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Taxonomic distribution of interpro domains
research
taxonomy
python
data mining
API

{% include JB/setup %}

I recently faced a problem that seemed trivial to solve at first but (as always) was not: How to get the taxonomic distribution of proteins with a given interpro domain?

I start off even without knowing exactly which protein domains to look at (I wanted to look at all that were present in certain proteins). To do this, I query Uniprot through biomart to get all the annotated interpro domains present in a group of proteins. I also get a bunch of other info (other IDs, names) along.

{% highlight python %} import pandas as pd from biomart import BiomartServer, BiomartDataset

ids = ["P01106", "P17947"] # some examples

connect to biomart

server = BiomartServer("http://www.biomart.org/biomart") uniprot = server.datasets['uniprot']

query interpro domains for the prots

attributes = ['accession', 'ensembl_id', 'entry_type', 'gene_name', 'name', 'interpro_id'] response = uniprot.search({ 'filters': {'accession': ids}, 'attributes': attributes })

put in dataframe

df = pd.DataFrame([line.split("\t") for line in list(response.content.strip().split("\n"))], columns=attributes ) {% endhighlight %}

We now switch to the Interpro database and get the scientific name (and other stuff) of species with proteins containing these interpro domains. Again Biomart is our friend.

{% highlight python %} domains = df['interpro_id'] attributes = ['entry_id', 'entry_type', 'entry_name', 'taxonomy_scientific_name']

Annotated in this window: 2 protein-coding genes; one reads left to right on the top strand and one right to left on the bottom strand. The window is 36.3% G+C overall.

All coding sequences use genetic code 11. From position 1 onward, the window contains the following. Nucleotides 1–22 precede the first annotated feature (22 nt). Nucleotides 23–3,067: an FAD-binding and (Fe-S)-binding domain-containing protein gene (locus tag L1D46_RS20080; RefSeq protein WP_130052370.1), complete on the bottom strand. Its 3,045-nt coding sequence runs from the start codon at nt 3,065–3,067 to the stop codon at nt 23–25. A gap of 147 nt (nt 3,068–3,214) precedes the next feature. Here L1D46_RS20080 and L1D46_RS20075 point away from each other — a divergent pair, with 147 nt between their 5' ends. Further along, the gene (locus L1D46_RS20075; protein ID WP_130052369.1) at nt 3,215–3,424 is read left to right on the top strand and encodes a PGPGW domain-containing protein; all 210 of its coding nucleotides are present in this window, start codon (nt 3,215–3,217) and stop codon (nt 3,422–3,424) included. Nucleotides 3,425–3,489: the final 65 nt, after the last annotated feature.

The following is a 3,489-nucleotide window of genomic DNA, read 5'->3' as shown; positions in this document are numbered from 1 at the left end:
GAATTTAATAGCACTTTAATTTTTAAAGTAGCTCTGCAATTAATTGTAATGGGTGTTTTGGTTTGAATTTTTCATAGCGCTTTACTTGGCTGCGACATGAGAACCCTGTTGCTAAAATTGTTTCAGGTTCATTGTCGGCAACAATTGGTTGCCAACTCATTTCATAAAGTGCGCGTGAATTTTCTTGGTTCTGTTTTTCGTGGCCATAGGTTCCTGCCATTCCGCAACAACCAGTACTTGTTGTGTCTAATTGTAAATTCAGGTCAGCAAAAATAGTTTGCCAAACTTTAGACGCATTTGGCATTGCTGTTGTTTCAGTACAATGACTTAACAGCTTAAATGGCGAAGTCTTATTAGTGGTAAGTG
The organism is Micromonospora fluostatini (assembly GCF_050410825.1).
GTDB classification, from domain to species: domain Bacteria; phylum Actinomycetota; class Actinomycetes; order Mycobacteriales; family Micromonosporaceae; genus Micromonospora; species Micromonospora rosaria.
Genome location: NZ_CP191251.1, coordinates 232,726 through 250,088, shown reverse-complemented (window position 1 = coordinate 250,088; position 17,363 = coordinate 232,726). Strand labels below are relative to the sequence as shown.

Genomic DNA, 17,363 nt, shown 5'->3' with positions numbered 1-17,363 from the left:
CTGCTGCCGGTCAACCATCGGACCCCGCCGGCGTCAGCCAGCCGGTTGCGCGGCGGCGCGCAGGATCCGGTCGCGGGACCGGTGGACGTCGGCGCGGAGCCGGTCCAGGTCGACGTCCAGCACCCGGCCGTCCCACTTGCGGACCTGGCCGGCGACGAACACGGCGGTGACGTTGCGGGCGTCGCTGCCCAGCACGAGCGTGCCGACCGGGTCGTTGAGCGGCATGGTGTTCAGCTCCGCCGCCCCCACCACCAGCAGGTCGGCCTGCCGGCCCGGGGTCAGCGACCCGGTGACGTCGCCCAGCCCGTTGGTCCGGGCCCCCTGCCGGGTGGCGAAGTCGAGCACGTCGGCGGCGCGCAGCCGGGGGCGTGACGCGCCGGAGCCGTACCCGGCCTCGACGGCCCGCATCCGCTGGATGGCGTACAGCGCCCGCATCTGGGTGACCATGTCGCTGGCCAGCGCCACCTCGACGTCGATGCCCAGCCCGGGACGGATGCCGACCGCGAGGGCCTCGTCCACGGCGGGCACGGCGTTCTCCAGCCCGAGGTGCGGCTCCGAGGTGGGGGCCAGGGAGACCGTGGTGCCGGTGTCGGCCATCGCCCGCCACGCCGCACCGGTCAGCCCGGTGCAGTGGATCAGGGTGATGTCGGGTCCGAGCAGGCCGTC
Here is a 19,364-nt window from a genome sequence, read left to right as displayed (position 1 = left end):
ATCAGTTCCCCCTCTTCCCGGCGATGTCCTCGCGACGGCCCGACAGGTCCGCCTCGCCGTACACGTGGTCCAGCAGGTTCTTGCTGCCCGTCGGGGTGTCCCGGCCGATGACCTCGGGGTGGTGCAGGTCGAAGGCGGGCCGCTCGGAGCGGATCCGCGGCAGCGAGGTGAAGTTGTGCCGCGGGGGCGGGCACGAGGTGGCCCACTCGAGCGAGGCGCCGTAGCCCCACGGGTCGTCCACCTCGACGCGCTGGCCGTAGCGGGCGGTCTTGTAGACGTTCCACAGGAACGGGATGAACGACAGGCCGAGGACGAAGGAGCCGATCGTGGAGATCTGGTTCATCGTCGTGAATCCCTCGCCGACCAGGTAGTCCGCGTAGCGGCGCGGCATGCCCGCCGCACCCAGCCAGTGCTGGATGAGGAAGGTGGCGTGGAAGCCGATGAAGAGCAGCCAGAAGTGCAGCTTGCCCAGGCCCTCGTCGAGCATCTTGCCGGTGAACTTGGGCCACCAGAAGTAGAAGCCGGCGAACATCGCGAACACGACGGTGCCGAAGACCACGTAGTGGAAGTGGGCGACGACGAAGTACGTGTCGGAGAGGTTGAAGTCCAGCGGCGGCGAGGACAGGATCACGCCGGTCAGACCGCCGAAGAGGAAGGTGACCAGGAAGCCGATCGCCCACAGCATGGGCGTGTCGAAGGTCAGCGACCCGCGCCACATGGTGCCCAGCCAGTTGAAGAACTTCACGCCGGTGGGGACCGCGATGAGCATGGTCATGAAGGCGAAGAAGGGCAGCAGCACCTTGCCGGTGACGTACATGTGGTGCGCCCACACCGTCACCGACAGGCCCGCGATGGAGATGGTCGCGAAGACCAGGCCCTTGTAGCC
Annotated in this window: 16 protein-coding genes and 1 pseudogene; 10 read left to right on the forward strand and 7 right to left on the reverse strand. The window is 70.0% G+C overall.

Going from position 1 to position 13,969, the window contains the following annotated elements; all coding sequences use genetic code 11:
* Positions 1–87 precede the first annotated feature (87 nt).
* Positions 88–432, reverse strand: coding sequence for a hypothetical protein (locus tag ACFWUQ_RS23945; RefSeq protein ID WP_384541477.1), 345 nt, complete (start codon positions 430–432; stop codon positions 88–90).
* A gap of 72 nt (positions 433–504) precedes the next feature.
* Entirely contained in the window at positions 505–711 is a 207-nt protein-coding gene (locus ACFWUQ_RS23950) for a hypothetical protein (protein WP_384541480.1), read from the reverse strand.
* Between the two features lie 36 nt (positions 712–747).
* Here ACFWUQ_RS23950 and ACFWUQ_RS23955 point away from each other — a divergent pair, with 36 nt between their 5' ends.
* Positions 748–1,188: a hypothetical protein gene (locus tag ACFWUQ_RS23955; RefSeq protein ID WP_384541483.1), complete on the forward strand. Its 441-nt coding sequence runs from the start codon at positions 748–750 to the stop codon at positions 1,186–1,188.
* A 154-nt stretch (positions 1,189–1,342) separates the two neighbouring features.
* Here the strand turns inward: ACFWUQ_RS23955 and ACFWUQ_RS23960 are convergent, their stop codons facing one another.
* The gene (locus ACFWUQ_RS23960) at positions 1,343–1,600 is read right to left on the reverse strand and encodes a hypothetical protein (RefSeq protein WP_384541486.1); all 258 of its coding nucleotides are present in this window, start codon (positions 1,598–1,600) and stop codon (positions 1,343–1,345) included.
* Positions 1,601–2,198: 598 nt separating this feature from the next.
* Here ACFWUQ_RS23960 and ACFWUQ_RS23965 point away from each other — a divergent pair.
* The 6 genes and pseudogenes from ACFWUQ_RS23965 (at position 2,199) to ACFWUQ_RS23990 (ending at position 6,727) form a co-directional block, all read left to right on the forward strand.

interpro = BiomartDataset("http://www.biomart.org/biomart", name='entry')

for domain in domains: # Query taxonomies with domains response = interpro.search({ 'filters': {'entry_id': domain}, 'attributes': attributes }) taxons = pd.DataFrame([line.split("\t") for line in list(response.content.strip().split("\n"))], columns=attributes )

if domain == domains[0]:
    df = taxons
else:
    df = pd.concat([df, taxons])

{% endhighlight %}

To assess the distribution of these proteins across clades of species, one needs more information about these species. Getting there was the bit not so obvious to me.

NCBI taxonomy has this type of information, but I wasn't familiar with their APIs or services so called NCBI eutils. Luckyly there's a Python solution for accessing NCBI’s Entrez databases thourough BioPython.

We define two functions: to get the ID of a taxon based on its name (this actually may fail if species names have appended stuff like "strain") and to get the record (which contains a full lineage description) for that taxon based on its ID.

{% highlight python %} from Bio import Entrez

def get_tax_id(specie): """Get taxon ID for specie.""" specie = specie.replace(" ", "+").strip() search = Entrez.esearch(term=specie, db="taxonomy", retmode="xml") record = Entrez.read(search) if int(record["Count"]) == 0: return None if "IdList" in record.keys(): return record['IdList'][0]

def get_tax_data(taxid): """Fetch the record of a taxon ID.""" search = Entrez.efetch(id=taxid, db="taxonomy", retmode="xml") return Entrez.read(search)

Entrez.email = "" # enter your email here

initialize empty column for taxonomy

df['taxonomy'] = None for specie in unique(df["taxonomy_scientific_name"]): taxid = get_tax_id(specie) if taxid is None: continue data = get_tax_data(taxid) if len(data) >= 1: if "Lineage" in data[0].keys(): # add taxonomy to all rows with this specie name df['taxonomy'][df['taxonomy_scientific_name'] == specie] = data[0]["Lineage"] {% endhighlight %}

Full example:

{% gist edc5af41628c886abe0a %}